The stage adaptation of ‘The Lion King’ adds depth and dimension to the iconic Disney classic

It begins with birth, and the dawn. The sky changes colors in a perfect imitation of mood rings. Animals crowd the stage, parading through the audience — cheetahs, antelopes, elephants, birds. And lions, standing proud atop a sprawling rock, presenting their new offspring for all to see. It’s a sequence many of us have seen before, imprinted on our brains since childhood. But never like this. It’s the circle of life, they sing. And it moves us all.

From the very beginning, the stage adaptation of Disney’s The Lion King welcomes viewers to suspend their disbelief through a showcase of color, movement, sound, and pure creativity. It’s a study in organized chaos that wouldn’t be out of place in lively Manila, which is the first stop in the award-winning musical’s first international tour.

With additional runs in Singapore, Korea, Taiwan, and South Africa, the tour marks all kinds of milestones: it is the 25th global production of the musical, launched in celebration of the 20th year since its Broadway debut. It boasts the most diverse cast and crew yet, with members from 18 countries.


From the very beginning, the stage adaptation of Disney’s The Lion King welcomes viewers to suspend their disbelief through a showcase of color, movement, sound, and pure creativity.

“(We have) all of these talents, all of these cultural experiences that everybody brings together,” says producer Michael Cassel. “It was like the United Nations! There was such excitement in the air. It was palpable.”

According to Felipe Gamba, director of international strategy at Disney Theatrical Group, part of what makes seeing The Lion King onstage so special is being able to experience something you love in a whole new way, from a different point of view. “It’s just beautiful because I think audiences get to [see] another dimension to the story, to the characters. There’s more depth.”

It was important, he adds, that it be executed with the right idea. And Julie Taymor, who had helmed the original production, certainly had it. Her avante-garde style worked well when it came to the production design, resulting in very hands-on props, costumes, and particularly incredible puppets described by Vanity Fair as “low tech to high tech.”

Through the clever use of lighting and choreography, scenes such as the wildebeest stampede and the lioness hunt become believable feasts for the eyes. A giant lion’s head seemingly materializes out of thin air among a patch of stars.

Hakuna Matata: Six talented Filipino kids join the first international tour of The Lion King, along with a diverse cast made up of 18 nationalities.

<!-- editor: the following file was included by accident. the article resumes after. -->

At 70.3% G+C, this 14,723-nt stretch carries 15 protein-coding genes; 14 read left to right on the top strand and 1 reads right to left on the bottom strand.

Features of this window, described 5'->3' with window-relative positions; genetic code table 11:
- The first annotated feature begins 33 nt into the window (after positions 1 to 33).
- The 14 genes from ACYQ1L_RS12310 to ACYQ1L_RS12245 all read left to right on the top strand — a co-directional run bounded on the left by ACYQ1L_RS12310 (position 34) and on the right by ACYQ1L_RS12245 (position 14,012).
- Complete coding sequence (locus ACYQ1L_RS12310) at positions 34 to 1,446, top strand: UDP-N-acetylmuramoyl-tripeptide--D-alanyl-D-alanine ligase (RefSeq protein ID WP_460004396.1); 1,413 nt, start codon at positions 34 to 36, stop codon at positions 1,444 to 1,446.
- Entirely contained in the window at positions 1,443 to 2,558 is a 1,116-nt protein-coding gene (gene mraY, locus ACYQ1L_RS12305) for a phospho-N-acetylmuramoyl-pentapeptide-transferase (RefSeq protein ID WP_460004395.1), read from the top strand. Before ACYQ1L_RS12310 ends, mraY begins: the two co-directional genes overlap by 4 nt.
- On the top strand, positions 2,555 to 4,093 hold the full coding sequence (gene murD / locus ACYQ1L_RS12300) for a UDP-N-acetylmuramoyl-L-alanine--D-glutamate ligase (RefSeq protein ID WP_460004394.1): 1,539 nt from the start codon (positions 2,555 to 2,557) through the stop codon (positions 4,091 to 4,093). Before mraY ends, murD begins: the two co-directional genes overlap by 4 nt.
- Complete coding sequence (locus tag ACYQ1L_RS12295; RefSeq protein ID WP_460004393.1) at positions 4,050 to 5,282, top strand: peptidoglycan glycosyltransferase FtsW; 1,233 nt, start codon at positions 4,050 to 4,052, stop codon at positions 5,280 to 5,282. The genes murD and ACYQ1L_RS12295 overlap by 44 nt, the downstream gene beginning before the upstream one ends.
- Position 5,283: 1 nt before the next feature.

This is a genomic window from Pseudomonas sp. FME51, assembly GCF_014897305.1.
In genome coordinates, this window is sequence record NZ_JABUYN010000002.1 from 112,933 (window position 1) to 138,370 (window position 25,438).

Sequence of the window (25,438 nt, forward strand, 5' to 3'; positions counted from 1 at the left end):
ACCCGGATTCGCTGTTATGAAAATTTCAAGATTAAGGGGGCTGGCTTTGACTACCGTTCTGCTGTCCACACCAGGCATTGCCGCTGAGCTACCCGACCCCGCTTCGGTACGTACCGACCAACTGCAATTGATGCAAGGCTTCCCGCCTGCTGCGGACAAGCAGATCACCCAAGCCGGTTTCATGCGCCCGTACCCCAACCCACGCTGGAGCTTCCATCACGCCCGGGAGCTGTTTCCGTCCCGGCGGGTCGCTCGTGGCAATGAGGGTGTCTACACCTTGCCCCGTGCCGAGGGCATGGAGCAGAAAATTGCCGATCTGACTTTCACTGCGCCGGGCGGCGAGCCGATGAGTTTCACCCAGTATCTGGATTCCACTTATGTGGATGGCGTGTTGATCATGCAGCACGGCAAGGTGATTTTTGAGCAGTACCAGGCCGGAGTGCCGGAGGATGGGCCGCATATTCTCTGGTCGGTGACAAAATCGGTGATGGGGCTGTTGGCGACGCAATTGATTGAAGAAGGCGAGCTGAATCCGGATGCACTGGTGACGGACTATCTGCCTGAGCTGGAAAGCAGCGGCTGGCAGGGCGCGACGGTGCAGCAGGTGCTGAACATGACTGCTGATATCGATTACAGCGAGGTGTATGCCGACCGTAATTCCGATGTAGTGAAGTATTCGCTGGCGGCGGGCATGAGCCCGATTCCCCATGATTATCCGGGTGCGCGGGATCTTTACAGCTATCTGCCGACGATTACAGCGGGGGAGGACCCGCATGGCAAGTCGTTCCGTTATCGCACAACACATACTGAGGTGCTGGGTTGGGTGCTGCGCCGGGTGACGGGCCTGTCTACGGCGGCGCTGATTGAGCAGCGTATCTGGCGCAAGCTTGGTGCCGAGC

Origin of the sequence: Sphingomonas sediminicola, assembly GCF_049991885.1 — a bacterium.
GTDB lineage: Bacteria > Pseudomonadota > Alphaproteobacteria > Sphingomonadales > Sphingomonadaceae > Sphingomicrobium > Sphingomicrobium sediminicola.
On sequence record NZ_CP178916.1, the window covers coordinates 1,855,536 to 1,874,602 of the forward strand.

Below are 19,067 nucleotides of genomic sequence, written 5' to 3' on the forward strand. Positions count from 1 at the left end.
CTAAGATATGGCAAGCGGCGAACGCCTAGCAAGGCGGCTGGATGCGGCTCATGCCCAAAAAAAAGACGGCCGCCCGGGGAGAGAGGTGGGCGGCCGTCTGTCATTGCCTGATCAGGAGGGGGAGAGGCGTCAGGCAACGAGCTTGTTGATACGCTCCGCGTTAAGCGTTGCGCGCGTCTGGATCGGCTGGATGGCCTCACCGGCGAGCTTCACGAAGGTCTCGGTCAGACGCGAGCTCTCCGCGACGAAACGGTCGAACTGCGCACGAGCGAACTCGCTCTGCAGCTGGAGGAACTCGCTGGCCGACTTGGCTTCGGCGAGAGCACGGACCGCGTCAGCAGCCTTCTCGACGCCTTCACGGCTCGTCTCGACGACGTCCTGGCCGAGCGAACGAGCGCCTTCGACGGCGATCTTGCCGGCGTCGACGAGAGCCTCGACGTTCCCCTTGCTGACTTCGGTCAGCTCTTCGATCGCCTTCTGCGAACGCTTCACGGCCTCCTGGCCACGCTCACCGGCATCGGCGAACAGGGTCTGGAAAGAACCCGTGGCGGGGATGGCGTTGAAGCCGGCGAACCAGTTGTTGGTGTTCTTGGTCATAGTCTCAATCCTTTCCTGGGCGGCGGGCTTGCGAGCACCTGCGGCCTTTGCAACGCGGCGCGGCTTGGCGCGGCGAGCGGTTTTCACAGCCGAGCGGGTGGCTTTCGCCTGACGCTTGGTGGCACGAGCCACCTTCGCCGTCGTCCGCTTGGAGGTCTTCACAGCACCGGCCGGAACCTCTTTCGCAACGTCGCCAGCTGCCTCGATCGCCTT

Songs that have soundtracked our lives — soulful fusions of jazz, pop, and African beats combining English and Swahili — including Hakuna Matata and Can You Feel the Love Tonight? become new all over again in beautiful and heartfelt sequences. Characters we’ve grown up with come alive through the performance of actors who adore and stay true to the material while making it their own, and we get a chance to fall in love with them again.

Joining the cast for the entire tour are six young Filipino actors: Julien Joshua M. Dolor Jr., Gabriel P. Tiongson and Omar Sharief L. Uddin, who play young Simba; and Sheena Bentoy, Uma Naomi Martin and Felicity Kyle Napuli, who play young Nala.

“They’re really just the most precious souls,” says Mthokozisi Emkay Khanyile (Mufasa) of the boys who play young Simba. “They’re funny, they’re smart, and they make really good acting choices. It is such a marvel to work with them. They all bring different elements to (their character).”

A refreshing change sees a female take on the spirit guide Rafiki, who is male in the original movie. Actress Ntsepa Pitjeng describes her character as “a mother and a warrior” who sees the future and has wisdom to spare, inspired by South African sangomas, or traditional healers.

The first international tour of the stage adaptation of ‘The Lion King’ delivers a new dimension to the thrilling and poignant Disney classic.

It’s a wonderful tribute to South African culture, but it’s important to note that after nearly 25 years, The Lion King continues to resonate and speak to people all over the world. The cast and creators are quick to point out that its legacy lies in its themes: family, coming-of-age, learning to accept the past, life and death, love and loss. The musical is a full, one-of-a- kind, world-class experience, but it cuts deep because its core is very simple and very human.

“It’s the heartbeat of the world. It’s got a universal story,” says Calvyn Grandling, who plays Simba.

“Everybody has a part in it,” adds Noxolo Dlamini, who plays Nala. “From wherever you are in the world, you can (say), ‘We’re represented!’”

“I don’t feel like I’ve been doing this for 22 years,” says musician and composer Lebo M., who has been with The Lion King every step of the way since its inception. He keeps coming back because it continues to give him opportunities to work with new people, explore new countries and cultures, and keep learning new things about Pride Rock and all the light touches around it.

“It’s always unique,” he concludes, and this is definitely a sentiment audiences will share. “It always feels like the first time.


The Lion King in Manila has been extended until May 20. For tickets, visit

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